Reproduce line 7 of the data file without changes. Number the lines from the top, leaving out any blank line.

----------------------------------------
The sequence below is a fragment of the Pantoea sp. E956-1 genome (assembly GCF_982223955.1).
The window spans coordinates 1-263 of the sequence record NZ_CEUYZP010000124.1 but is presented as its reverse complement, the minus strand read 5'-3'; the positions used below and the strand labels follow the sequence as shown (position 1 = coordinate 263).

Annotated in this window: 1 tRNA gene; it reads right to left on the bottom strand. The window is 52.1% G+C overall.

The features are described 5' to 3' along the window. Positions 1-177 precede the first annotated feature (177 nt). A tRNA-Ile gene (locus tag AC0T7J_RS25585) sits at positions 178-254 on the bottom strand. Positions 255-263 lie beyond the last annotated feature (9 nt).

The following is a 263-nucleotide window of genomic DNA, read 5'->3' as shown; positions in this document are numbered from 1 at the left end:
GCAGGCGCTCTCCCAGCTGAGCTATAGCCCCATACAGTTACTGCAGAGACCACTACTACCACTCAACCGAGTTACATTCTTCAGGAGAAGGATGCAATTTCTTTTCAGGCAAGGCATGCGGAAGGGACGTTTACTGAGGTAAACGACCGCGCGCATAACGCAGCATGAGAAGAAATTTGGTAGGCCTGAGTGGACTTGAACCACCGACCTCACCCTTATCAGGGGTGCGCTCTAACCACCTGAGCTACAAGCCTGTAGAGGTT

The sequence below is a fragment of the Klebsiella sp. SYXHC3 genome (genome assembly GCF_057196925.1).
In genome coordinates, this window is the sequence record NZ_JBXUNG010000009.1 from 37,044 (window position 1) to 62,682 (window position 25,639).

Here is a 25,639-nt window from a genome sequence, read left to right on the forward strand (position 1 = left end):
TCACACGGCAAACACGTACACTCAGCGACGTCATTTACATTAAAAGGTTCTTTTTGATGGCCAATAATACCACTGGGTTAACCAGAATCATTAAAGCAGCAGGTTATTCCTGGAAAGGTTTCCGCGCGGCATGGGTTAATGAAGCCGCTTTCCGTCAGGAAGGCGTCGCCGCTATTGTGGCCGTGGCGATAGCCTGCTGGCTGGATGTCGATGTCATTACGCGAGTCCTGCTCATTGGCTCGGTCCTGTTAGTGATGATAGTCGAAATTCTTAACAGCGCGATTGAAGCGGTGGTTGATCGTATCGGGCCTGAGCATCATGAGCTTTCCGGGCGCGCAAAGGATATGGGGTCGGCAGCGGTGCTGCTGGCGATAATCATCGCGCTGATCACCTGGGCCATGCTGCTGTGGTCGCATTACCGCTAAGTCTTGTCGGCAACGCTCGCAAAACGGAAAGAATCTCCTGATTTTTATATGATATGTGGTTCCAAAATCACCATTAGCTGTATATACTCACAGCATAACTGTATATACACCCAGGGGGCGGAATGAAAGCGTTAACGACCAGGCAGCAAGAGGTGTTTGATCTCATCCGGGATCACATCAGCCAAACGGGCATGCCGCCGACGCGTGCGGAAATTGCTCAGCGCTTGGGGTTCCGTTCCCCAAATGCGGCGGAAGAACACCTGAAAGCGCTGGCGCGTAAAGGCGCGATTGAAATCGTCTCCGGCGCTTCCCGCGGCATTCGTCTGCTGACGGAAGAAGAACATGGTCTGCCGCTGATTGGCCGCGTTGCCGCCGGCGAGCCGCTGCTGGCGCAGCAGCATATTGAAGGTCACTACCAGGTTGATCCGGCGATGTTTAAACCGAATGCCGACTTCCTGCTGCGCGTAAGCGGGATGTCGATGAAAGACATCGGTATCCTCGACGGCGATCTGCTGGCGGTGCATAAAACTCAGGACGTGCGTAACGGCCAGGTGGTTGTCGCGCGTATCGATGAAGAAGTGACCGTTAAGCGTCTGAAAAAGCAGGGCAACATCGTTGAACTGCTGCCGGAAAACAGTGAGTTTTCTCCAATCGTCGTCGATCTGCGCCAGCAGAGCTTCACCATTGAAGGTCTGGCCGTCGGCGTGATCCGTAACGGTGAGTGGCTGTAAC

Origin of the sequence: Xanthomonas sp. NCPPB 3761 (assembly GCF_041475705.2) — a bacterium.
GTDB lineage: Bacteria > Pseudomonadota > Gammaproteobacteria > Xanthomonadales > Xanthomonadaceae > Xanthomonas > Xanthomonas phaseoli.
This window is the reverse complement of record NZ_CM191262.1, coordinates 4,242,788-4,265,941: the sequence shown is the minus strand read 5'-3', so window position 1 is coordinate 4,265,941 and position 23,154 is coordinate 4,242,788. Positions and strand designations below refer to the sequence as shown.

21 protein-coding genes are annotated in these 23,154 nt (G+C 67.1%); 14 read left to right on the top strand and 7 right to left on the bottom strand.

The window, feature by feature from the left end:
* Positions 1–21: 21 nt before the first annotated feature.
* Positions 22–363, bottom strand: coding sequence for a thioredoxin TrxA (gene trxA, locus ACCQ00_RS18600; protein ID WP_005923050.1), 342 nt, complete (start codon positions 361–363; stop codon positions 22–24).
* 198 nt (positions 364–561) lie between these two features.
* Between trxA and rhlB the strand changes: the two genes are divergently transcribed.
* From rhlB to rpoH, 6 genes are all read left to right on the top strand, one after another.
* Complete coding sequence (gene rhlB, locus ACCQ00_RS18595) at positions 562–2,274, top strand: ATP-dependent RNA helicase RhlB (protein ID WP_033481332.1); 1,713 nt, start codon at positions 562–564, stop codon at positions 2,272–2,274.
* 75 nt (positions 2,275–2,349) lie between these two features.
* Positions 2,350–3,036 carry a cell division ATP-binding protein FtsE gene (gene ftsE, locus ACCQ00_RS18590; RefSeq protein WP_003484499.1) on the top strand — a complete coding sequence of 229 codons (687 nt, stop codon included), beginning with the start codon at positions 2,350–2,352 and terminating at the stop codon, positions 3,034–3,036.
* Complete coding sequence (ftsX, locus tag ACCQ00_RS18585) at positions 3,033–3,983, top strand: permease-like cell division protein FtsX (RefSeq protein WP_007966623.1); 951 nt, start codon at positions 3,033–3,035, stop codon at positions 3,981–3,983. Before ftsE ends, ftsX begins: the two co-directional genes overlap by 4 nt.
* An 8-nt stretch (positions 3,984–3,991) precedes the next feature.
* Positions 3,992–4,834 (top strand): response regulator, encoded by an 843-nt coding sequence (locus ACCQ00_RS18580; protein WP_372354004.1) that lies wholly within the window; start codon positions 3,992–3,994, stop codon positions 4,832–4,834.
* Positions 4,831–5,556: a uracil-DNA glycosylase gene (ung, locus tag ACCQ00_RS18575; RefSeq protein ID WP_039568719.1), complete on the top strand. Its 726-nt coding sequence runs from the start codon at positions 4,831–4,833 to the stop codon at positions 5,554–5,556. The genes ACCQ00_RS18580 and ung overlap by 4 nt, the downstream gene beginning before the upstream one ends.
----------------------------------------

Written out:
The sequence below is a fragment of the Klebsiella sp. SYXHC3 genome (genome assembly GCF_057196925.1).